I’m imagining this monster with no power assist on the brakes or steering like it was back in the day with drums on all four. Must have been a doozy to handle and i cant imagine nothing more than a 235 stovebolt six underhood to move that when loaded up. Brings to mind a nice 375 + pony LS motor with corresponding 6 or 8 speed auto that would wake up this piece of history

    Like 1
  7. MrBobbbb

    I remember these with an enclosed box, NOT a stake bed. Hauling food items would be unsanitary. Unless it hauled raw materials for making Coke. The company would probably be happy to provide any historical context. I always wanted to put a COE on a regular Chevy truck frame. Maybe 4X4?

    Like 2
    • arkie Member

      I agree, MrBobbbb. I remember the stake bed trucks such as this being used for delivery of vending machines and store displays. Does anyone else remember those special Coke racks in the stores which had the coiled up plastic “shelves” on which to stack the six-pack cartons? Or the wire racks for empties?

      Like 2
  8. Cooter Cooter Member

    Cut the rear frame up to the size of a shortbed chevy, put a stepside bed on it, 6.2 litre LS under the hood, 6 speed with .373 gearing and you have something really different than the rest. That’s the direction many of these snubnoses are going now.

    Like 2
  9. Richard

    That’s not a COE. It’s a Low Cab Forward.

    Like 5
  10. T. Mann Member

    or you can do this:
    1954 coe 5700

    Like 3
    • T. Mann Member

      the engine is under the bed

      Like 3
  11. lori neuenfeldt

    My husband’s family used this exact truck on their farm to haul grain to the elevator in Hemlock, MI. They sold it about 15 years ago and it’s made it’s way to Wisconsin!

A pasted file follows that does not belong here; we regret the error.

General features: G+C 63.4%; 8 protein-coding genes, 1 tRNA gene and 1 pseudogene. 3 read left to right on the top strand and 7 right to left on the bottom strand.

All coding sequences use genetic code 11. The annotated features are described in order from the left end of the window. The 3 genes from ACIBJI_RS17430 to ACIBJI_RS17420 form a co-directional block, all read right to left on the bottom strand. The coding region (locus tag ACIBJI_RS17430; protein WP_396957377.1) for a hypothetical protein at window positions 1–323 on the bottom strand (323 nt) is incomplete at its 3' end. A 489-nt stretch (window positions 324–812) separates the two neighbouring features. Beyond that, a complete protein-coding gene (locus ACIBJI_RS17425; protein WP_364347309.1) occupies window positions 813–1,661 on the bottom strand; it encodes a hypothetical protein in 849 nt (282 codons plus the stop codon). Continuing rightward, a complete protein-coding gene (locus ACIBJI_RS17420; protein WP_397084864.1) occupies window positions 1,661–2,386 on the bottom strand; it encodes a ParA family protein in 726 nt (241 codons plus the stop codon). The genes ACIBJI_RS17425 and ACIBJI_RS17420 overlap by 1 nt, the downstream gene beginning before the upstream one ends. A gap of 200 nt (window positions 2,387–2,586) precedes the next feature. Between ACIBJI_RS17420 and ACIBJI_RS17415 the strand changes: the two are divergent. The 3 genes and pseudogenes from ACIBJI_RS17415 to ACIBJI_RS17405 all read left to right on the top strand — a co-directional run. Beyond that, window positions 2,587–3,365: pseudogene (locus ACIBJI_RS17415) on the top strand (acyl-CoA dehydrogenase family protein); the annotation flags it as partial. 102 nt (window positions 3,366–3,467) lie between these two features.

Like 5
    • HoA Howard A Member

      Wow, lori, that’s awesome and takes BarnFinds to a new level, you are actually familiar with this truck.

      Like 1
  12. geomechs geomechs Member

    Good trucks these were. LCF trucks were never very popular with the farming community but other operations kept them going.

    If I were to take a project like this on, I would try to preserve the original paint and even the Coke lettering. The box would go and probably be replaced with a stake bed. I’ve seen beverage haulers with stake beds, freight boxes, and beverage beds. No matter what they hauled you can bet they were loaded down to the point where they were looking for a way around the scales.

    Like 1
    • HoA Howard A Member

      Go AROUND a scale, why, I’m shocked and appalled. I can say with all honesty, I went around more scales than over them. Generally, farmers hauling grain didn’t go very far, many only a few miles to the elevator, and the cops were mostly locals, family, perhaps, and didn’t mess with the farmers. Many times, farmers would repurpose trucks they got for little or nothing. None of the farms I worked at ever had a new truck. The last farm I worked at, the guy bought a repurposed Roehl Freightliner tractor they made into a grain dump. Worked rather well too. Never underestimate the “can do” spirit of a farmer.

      Like 2
  13. charlie Member

    I had a toy Coke delivery truck in 1950 or so, same COE front, slightly slanted cargo area with roll up sides like in a roll top desk, shelves inside, separate roll ups on the sides, maybe 6 each side, and a bunch of crates decorated to look like they were full of bottles of Coke. Only one kind back then, not the dozen you see in the supermarket.

    Like 1
  14. Dan Overcash

    May have a 261 engine. They can be made to put out some power and torque. I agree with other post. May have been set up to haul vending machines or Coke boxes and other merchandising materials. Bottom truck would have dropped frame to make room for more product. Would have to be reworked to be a grain bed truck. You

    Like 0
    • Yblocker

      Chute in the tailgate. It’s a grain bed.

      Like 0